(HealthDay News) — Overall cancer rates are 2 percent higher and cancer mortality is 18 percent higher for American Indian and Alaska Native (AIAN) individuals compared with White individuals, according to a report published online Nov. 8 in CA: A Cancer Journal for Clinicians.
Tyler B. Kratzer, M.P.H., from the American Cancer Society in Kennesaw, Georgia, and colleagues examined cancer incidence and mortality among non-Hispanic AIAN individuals compared to non-Hispanic White individuals.
The researchers found that compared with Whites, the overall cancer rates were 2 percent higher among AIAN individuals for incidence (2014 through 2018) and 18 percent higher for mortality (2015 through 2019). There was wide variation seen in disparities by cancer type and geographic region. For example, cancer mortality rates were 8 and 31 percent higher in AIAN individuals than in White individuals for breast and prostate cancer, respectively, despite lower incidence and availability of early detection tests for these cancers. Among AIAN individuals, the burden was highest for infection-related cancers, for kidney cancer, and for colorectal cancer among indigenous Alaskans. Death rates for infection-related cancers and kidney cancer were about twofold higher among AIAN versus White individuals.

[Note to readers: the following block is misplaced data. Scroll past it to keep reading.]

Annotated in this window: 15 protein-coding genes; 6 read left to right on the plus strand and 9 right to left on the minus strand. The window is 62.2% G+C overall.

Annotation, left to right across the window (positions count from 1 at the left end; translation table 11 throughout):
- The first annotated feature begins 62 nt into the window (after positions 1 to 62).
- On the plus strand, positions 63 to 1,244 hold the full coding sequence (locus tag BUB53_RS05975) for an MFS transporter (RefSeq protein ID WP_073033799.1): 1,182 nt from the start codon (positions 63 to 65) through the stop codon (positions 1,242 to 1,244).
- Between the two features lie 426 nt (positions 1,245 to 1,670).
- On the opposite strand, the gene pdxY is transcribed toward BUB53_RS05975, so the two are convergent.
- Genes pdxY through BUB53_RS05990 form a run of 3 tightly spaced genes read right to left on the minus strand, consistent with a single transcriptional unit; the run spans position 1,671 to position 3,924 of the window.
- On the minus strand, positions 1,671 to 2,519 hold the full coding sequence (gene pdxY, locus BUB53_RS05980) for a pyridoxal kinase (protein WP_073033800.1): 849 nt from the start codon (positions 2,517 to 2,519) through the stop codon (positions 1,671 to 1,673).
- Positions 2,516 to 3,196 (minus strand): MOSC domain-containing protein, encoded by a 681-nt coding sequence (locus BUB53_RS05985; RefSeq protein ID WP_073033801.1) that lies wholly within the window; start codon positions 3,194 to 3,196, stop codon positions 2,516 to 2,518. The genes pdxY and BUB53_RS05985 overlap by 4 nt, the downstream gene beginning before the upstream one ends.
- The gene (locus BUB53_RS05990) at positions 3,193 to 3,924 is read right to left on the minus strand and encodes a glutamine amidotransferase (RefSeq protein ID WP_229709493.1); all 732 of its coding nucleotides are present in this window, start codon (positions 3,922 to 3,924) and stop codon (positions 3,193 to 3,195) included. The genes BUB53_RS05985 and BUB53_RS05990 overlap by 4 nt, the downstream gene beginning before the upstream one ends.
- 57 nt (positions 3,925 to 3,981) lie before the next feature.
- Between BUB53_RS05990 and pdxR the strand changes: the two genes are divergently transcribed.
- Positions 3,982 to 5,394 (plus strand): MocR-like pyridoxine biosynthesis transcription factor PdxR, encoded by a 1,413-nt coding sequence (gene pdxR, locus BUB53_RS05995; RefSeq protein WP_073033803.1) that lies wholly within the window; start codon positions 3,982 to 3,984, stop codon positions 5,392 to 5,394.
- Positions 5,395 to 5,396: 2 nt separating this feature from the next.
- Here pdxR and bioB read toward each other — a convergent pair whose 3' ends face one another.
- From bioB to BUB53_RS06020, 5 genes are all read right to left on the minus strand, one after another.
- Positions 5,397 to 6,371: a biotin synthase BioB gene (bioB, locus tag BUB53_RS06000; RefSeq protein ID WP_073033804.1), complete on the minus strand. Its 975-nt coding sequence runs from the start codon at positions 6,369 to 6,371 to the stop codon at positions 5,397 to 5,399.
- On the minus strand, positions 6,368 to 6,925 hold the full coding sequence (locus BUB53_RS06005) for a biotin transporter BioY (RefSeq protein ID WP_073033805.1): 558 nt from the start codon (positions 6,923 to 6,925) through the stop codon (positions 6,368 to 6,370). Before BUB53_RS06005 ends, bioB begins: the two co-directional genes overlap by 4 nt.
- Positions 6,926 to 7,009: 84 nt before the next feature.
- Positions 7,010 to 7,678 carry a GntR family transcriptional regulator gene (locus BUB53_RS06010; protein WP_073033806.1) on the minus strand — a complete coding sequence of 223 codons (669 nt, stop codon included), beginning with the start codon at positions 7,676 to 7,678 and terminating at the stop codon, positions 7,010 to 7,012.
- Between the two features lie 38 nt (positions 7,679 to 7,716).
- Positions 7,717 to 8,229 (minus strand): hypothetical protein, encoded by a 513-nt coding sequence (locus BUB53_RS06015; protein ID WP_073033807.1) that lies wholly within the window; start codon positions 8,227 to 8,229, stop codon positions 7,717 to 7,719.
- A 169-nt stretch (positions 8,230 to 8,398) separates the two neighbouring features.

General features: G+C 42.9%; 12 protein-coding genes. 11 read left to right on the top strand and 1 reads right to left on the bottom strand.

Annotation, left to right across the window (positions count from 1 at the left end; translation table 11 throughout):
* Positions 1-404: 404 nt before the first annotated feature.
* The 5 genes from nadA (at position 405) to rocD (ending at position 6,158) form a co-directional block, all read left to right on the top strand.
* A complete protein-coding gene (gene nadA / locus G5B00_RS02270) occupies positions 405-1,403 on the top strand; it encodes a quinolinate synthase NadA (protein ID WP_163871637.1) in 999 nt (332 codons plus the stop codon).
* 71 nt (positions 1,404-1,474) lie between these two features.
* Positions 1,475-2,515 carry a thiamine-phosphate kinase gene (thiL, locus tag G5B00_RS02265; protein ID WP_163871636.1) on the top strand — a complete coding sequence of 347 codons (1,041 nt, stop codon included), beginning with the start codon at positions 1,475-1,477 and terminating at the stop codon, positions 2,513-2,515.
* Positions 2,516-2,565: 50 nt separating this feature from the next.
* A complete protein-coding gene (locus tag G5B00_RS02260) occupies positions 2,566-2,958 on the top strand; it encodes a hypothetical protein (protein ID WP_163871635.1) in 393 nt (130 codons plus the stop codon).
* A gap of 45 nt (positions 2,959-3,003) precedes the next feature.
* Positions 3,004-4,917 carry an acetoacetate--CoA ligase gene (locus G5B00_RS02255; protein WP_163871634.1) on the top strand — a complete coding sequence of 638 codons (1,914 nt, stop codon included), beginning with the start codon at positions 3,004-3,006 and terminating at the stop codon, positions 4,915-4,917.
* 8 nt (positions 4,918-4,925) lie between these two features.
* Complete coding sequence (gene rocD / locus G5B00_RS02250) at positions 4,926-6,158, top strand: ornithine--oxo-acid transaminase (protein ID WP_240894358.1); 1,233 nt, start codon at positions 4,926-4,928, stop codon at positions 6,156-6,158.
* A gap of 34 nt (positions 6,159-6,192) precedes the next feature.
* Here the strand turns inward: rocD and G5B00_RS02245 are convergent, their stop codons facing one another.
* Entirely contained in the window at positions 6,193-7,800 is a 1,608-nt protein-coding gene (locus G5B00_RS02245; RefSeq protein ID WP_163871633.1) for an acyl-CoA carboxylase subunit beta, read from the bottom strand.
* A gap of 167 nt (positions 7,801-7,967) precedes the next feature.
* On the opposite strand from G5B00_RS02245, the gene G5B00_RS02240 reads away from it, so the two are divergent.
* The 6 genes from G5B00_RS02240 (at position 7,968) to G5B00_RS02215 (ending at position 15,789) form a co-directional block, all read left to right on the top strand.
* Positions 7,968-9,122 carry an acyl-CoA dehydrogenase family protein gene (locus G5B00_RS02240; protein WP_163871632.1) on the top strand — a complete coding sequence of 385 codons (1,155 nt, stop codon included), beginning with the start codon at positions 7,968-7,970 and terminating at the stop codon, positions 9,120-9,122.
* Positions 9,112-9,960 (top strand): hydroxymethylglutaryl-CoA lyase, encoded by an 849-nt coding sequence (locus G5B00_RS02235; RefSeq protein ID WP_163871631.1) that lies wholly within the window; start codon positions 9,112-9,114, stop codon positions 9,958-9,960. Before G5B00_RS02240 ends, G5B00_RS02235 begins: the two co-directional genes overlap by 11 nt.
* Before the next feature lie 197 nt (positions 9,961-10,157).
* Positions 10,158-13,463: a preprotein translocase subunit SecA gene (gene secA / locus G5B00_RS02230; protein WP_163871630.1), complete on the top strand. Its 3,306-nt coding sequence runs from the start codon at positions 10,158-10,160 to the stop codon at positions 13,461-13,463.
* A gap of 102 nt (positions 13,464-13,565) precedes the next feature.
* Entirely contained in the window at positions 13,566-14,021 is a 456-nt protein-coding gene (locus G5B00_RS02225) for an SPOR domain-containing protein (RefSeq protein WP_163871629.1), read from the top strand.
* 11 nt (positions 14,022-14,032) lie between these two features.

“These findings highlight the need for more effective strategies to reduce the prevalence of chronic oncogenic infections and improve access to high-quality cancer screening and treatment for this group of individuals,” Kratz said in a statement.